Looking at the graph above, we can see that these simple problems scale very differently on the same computer. When we also look at the fact that other problems and different computers may show very different behavior, it should become clear why it is impossible to give a general answer to the question "How will my (parallel) application perform on my multi-core machine or on my cluster?" The answer to that question truly depends on the application and the hardware in question.

The resource contention does not depend only on the function that we are executing, but also on the size of the data that we process. To illustrate this, we measure the execution times of various functions with various sizes of input data. As before, we are benchmarking the ability of our hardware to perform these computations concurrently, and we are not benchmarking MATLAB or its algorithms. We use more functions than before so that we can investigate the effects of different memory access patterns as well as the effects of different data sizes.

szs = [128, 256, 512, 1024, 2048]; description = {'vector sum', 'vector fft', 'matrix mult', 'matrix LU', ... 'matrix SVD', 'matrix eig'};

We loop through the different data sizes and the functions we want to benchmark, and measure the speedup observed. We compare the sequential execution time to the time it takes to execute concurrently as many invocations as we have labs in the pool.

speedup = zeros(length(szs), length(description)); for i = 1:length(szs) sz = szs(i); fprintf('Using matrices of size %d-by-%d.\n', sz, sz); j = 1; for f = [{@sumOp; sz^2; 1}, {@fftOp; sz^2; 1}, {@multOp; sz; sz}, ... {@lu; sz; sz}, {@svd; sz; sz}, {@eig; sz; sz}] op = f{1}; nrows = f{2}; ncols = f{3}; m = rand(nrows, ncols); % Compare sequential execution to execution on all labs. tcurr = timingFcn(@() op(m), [1, poolSize]); speedup(i, j) = tcurr(1)/tcurr(2)*poolSize; j = j + 1; end end

Using matrices of size 128-by-128. Execution times: 0.001802, 0.001953 Execution times: 0.003838, 0.003929 Execution times: 0.000254, 0.000285 Execution times: 0.000235, 0.000268 Execution times: 0.002102, 0.002201 Execution times: 0.008314, 0.008686 Using matrices of size 256-by-256. Execution times: 0.006821, 0.007243 Execution times: 0.014056, 0.015017 Execution times: 0.001868, 0.002014 Execution times: 0.001098, 0.001268 Execution times: 0.011376, 0.011476 Execution times: 0.048989, 0.050541 Using matrices of size 512-by-512. Execution times: 0.027334, 0.027973 Execution times: 0.072474, 0.091684 Execution times: 0.013593, 0.015382 Execution times: 0.007131, 0.008230 Execution times: 0.068328, 0.071022 Execution times: 0.321854, 0.333816 Using matrices of size 1024-by-1024. Execution times: 0.108221, 0.132226 Execution times: 0.383192, 0.503554 Execution times: 0.103572, 0.112908 Execution times: 0.045705, 0.050935 Execution times: 0.477529, 0.708801 Execution times: 1.329643, 1.377770 Using matrices of size 2048-by-2048. Execution times: 0.483606, 0.515866 Execution times: 1.312162, 1.591280 Execution times: 0.823225, 0.867424 Execution times: 0.324927, 0.350336 Execution times: 4.114216, 5.738722 Execution times: 6.716034, 7.786499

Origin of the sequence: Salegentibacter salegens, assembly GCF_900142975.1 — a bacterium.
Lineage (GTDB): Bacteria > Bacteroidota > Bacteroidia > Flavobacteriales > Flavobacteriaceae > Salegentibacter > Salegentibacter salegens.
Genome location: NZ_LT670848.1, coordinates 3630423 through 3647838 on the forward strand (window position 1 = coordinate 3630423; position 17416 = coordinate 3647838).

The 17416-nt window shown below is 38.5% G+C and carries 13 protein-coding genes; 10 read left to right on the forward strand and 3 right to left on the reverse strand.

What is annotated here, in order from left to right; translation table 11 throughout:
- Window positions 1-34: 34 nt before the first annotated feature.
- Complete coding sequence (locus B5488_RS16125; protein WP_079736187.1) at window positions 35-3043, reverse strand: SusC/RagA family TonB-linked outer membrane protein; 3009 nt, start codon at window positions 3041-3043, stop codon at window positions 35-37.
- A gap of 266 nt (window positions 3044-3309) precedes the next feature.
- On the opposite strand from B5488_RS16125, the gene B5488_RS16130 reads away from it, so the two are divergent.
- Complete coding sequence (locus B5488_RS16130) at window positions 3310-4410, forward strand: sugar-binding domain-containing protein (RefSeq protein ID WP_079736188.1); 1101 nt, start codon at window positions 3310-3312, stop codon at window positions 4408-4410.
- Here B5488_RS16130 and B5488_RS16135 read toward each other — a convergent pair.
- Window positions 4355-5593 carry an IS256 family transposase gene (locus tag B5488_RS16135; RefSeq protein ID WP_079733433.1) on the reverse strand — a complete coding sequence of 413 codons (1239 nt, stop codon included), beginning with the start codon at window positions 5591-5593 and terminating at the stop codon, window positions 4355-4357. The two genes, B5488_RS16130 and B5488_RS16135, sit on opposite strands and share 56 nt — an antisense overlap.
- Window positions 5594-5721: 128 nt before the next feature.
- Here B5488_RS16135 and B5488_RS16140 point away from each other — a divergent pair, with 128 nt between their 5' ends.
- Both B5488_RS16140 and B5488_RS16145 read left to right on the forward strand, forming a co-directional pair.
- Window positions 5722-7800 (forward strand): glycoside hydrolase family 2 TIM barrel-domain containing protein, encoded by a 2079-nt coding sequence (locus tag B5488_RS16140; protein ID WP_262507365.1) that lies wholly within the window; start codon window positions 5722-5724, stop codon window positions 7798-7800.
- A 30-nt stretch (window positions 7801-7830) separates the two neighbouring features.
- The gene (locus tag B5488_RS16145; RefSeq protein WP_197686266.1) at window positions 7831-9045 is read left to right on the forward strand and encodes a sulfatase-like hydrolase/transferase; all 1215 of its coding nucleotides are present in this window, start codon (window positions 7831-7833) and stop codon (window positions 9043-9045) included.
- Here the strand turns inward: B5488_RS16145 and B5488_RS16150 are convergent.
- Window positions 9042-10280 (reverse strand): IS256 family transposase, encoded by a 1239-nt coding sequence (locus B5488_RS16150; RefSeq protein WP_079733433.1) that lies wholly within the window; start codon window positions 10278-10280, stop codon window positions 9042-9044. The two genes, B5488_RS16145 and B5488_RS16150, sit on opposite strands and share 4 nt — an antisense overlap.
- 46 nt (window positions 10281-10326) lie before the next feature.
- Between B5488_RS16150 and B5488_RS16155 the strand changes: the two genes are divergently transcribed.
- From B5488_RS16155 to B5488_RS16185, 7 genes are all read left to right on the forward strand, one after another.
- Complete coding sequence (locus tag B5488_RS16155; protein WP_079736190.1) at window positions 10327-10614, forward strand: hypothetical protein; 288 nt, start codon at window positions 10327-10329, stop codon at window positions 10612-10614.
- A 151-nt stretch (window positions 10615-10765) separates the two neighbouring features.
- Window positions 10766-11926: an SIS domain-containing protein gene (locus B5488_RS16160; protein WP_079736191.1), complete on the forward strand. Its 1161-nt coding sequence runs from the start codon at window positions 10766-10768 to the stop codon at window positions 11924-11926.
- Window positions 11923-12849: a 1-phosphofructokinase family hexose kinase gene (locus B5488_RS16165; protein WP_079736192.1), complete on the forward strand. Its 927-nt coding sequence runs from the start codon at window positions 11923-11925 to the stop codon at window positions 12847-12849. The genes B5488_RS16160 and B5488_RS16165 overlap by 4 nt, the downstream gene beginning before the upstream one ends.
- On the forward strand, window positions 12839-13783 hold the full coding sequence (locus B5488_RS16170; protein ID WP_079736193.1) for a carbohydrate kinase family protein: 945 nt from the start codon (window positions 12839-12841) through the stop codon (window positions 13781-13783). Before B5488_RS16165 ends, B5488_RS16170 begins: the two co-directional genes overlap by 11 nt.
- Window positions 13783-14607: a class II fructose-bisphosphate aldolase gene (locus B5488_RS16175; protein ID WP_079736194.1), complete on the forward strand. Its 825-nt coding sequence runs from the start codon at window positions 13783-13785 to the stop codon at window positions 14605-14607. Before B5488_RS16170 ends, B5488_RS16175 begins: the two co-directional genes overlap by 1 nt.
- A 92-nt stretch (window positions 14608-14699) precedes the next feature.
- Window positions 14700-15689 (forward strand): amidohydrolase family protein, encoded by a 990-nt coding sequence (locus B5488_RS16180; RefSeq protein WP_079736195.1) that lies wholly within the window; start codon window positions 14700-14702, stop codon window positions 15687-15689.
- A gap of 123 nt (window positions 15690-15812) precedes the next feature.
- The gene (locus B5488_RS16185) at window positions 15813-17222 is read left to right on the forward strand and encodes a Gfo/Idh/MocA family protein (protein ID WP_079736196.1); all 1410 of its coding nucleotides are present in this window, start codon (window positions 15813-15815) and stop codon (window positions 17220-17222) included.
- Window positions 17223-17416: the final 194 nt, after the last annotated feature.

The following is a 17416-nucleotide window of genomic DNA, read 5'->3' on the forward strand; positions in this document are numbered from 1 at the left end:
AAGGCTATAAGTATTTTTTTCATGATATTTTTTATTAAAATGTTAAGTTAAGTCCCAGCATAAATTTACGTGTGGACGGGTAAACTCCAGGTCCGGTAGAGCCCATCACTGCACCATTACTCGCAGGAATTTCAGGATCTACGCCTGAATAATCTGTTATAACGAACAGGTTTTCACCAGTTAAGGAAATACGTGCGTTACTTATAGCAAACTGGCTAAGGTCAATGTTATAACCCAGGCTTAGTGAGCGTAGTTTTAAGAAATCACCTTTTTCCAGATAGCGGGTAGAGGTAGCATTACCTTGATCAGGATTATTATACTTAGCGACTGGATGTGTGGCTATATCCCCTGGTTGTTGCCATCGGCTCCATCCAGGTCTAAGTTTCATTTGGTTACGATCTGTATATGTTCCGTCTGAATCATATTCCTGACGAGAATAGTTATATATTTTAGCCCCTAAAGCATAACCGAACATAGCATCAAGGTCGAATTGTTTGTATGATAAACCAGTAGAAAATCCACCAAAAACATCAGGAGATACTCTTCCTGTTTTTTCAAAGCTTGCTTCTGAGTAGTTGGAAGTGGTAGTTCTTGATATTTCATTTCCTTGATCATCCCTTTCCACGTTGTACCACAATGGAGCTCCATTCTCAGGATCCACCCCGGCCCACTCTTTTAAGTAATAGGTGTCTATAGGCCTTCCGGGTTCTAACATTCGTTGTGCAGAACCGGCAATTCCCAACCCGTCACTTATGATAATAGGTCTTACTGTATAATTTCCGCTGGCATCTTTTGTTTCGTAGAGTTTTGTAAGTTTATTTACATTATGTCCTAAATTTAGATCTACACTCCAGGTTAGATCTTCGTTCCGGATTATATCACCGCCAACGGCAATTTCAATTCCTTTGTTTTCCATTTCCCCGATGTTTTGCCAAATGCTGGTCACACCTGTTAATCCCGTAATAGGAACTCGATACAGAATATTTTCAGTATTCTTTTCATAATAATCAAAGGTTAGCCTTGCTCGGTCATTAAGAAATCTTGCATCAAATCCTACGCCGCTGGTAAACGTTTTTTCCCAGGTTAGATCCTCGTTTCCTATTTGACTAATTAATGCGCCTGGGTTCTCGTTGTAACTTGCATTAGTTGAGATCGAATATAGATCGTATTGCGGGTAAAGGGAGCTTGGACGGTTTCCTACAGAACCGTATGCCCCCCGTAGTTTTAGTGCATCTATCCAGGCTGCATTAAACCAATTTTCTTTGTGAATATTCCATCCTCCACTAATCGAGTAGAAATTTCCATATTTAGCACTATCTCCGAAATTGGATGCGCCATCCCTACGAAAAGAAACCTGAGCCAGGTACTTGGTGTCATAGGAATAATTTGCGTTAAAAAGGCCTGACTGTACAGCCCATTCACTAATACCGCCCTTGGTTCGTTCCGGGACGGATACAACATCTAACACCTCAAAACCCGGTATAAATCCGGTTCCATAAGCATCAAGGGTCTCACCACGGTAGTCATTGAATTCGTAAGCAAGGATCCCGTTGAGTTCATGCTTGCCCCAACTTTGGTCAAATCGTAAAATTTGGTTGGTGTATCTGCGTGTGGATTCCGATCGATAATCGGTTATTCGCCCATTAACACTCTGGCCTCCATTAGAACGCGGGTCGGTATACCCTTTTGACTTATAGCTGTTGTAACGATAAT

When we look at the results, we have to keep in mind how a function interacts with the cache on a CPU. For small data sizes, we are always working out of the CPU cache for all these functions. In that case, we expect to see perfect speedup. When the input data is too large to fit into the CPU cache, we start seeing the performance degradation caused by contention for memory access. This happens in several ways, but for this example, the following are the most important:

The function performs a relatively small amount of computation with the data. The sum of a vector is a good example of that.

The function accesses data in small chunks or has irregular data access patterns. The following graph shows that with eigenvalue calculations (eig) and singular value decomposition (svd).

fig = figure; ax = axes('parent', fig); plot(ax, speedup); lines = ax.Children; set(lines, {'Marker'}, {'+', 'o', '*', 'x', 's', 'd'}'); hold(ax, 'on'); plot(ax, repmat(poolSize, 1, length(szs)), '--'); hold(ax, 'off'); legend(ax, [description, {'ideal speedup'}], 'Location', 'SouthWest'); ax.XTick = 1:length(szs); ax.XTickLabel = arrayfun(@(x) {sprintf('%d^2', x)}, szs); yl = ylim; ylim([0, max([poolSize + 0.1, yl(2)])]) xlabel(ax, 'Number of elements per process'); ylabel(ax, 'Speedup') title(ax, 'Effect of data size on resource contention and speedup');

```
end
```